This a problem not unique to games. We have “science fiction” that is more of an aesthetic theme than a genre, and “soap operas” that deliberately have almost nothing to do with opera. One must surely dread organizing the cacophony of terms used to describe music (‘house’, ‘grunge’, ‘dubstep’), where the meaning of the words has little to do with the music’s instrumental composition.

When in doubt, perhaps your best bet as a developer is simply to take note of the games your product superficially resembles, in the market you’re likely to release in, and borrow their descriptors. Stealth RPG hybrid? Sure. Story-driven first-person platformer? Of course! Tactical fantasy yak shooter? Naturally!

@Day, Kuro. You are taking definitions from the web based on what the stereotype for MMO means. MMO is Massive Multiplayer Online. Let us do this and break the words down.

-Massive- meaning many, or very large. Could be game size, game content, and or player base. (Nothing stating it needs to be all on one world, or at the same time)

**-Multiplayer- ** meaning you connect with other online users either socially via chats or by game play, actual in game playing. Cane be Co-Op or PvP.

-Online- meaning there has to be some kind of server running to have the content open.

Now if you break these words down and make a new meaning based on logic and usage of English and not a stereotype, this is roughly what I get.

MMO- an application ran online via a network configuration and hosts many (non exact number) connections to one or many servers. Allowing usage of these connections to later connect to each other over the Internet.

MMO’s have no definite number to reach to be considered MMO. Neither are required to meet a specific genre of game play. If I were to play one vs one online, 16 vs 16, or 100 randoms running around, if the player base is quite “Massive” and some of the elements are there to make it a connection based game, then it could be a MMO.

If my game reaches 1+ Million online players and only 64 can play at a time with each other I will still call it an MMO. If I were to play WOW and only seen 64 players ever on screen at a time will you try to claim it too is not an MMO? Think about the logic here. throw traditional MMO out the window. Were going from 3 letters here and there meaning together and on their own. Breaking it down.

BTW: Most MMO’s have server restrictions on how many can be on that server at once. So look at this workflow.

Traditional MMO- severs full you use another server to play game.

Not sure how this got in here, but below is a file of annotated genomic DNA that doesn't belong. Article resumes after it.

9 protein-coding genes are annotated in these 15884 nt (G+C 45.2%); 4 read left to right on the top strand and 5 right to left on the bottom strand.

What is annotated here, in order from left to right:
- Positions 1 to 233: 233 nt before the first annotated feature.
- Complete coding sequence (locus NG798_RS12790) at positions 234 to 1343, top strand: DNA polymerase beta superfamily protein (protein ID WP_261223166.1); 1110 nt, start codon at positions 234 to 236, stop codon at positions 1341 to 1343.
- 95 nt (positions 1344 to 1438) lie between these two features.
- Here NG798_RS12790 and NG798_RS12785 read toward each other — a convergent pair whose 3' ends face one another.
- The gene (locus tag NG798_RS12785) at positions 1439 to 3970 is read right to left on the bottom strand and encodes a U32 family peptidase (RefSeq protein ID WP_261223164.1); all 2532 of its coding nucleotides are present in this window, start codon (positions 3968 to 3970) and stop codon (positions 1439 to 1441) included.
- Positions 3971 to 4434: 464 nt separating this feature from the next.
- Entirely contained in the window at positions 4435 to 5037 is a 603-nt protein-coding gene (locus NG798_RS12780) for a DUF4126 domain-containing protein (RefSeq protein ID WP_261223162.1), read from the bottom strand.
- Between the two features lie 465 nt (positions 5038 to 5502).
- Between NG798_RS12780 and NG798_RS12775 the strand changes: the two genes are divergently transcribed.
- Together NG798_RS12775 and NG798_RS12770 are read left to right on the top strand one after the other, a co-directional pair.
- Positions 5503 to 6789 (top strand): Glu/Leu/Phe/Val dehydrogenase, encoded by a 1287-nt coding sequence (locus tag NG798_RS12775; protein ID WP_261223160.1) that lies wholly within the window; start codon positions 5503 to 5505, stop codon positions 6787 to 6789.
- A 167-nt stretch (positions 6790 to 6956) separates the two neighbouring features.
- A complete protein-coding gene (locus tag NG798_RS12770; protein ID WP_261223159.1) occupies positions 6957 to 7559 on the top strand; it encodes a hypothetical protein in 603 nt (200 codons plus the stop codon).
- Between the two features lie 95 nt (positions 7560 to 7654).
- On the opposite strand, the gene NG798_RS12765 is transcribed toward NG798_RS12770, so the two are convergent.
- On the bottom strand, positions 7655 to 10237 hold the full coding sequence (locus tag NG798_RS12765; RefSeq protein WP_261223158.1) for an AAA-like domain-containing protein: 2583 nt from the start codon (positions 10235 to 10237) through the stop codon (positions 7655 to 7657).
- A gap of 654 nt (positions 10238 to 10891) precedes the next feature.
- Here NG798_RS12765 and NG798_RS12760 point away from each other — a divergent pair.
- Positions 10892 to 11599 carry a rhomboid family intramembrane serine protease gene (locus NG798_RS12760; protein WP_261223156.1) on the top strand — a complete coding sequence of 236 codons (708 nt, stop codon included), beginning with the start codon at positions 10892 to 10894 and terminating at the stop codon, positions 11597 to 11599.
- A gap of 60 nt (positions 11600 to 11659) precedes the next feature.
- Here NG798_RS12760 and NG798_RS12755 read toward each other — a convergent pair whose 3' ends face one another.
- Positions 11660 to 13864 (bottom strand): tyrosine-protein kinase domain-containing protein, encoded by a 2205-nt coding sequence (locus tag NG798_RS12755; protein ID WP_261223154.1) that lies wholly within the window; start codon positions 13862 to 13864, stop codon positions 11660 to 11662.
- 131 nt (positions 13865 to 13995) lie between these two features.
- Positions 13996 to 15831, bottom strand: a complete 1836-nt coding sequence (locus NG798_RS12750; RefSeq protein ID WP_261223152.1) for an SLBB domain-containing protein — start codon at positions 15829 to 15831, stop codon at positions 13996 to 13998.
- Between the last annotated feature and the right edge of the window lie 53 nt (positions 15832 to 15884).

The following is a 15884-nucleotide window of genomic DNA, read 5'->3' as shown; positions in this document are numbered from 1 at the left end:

Lobby MMO- servers are full use another server to access game. Severs are open but a room is full use another room. The difference is Lobby based MMO’s would have set limits directly from the menu and not wait for you to lag out in game. also in lobby I can talk to everyone online in that server like in traditional MMO’s. I can also talk to my friends and others in other games or from the lobby while I am in game or they are via PM tags or whatever else global tags they use. Essentially a chat based game could be an MMO if it was just a large global chat room for the World to use. If it is labeled as some kind of game then well there you have it. A bunch of games could be titled as MMO if they ignored the stereotypes…

Ready to read any thought and suggestions. :slight_smile:

Hi Ryzon,

That’s a fine definition for the word “massive.” On its own, it makes perfect sense. However, for the purposes of our discussion, the word is part of a term which already has its own generally established definition (however flexible that definition may be – see my post above).

Try thinking about it this way. A “soap box”, literally, must be made from actual soap, right? Well, of course that isn’t right! People in the English speaking world understand the term to have a different definition than “a box made out of soap”.

Now, the same logic applies to that first “M” in “MMO”. You can define the term “massively” quite succinctly, separately from the “multiplayer online” part, but when those words are used together, the definition shifts in most people’s minds to the general understanding of the term “MMO”, one which has evolved over the past 15 or so years. And I think this is where you’re finding a disconnect with other posters.

If the players cannot all interact on a scale greater than 16 vs. 16, then it won’t fall under the definition that most people understand. That should be clear from the responses in this thread. If they can interact in the hundreds, however, then I imagine you’re on more solid ground.

In WoW, players can interact with each other on a scale in the thousands, even if some instances have 64 or fewer players. Game characters can chat, change instances, group, buy and sell, and affect the world around them on a rather large scale. This is what distinguishes that particular “MMO” from other “massive” but completely instanced games like Call of Duty.

If your game is that successful, then you rock as a developer, and congratulations! But would 64 players per world be enough to constitute an “MMO”?

Who knows. It’s possible, although I suspect most users would probably expect potential interaction with hundreds or thousands once that second “M” is added to the description. From their perspective, it doesn’t matter how many other people are playing at home – that has no impact on their game. What matters to them, per the expectation of an “MMO” experience, is how many people are playing in their world.

I hope that helps!


What I find strange in the traditional type MMO’s you seem to interact more with NPC’s and AI than the actual other players online. Most of the literal interaction is text based. I find this to be odd for a game type that is suppose to pride itself in Online user interaction.

Whats your thoughts on this?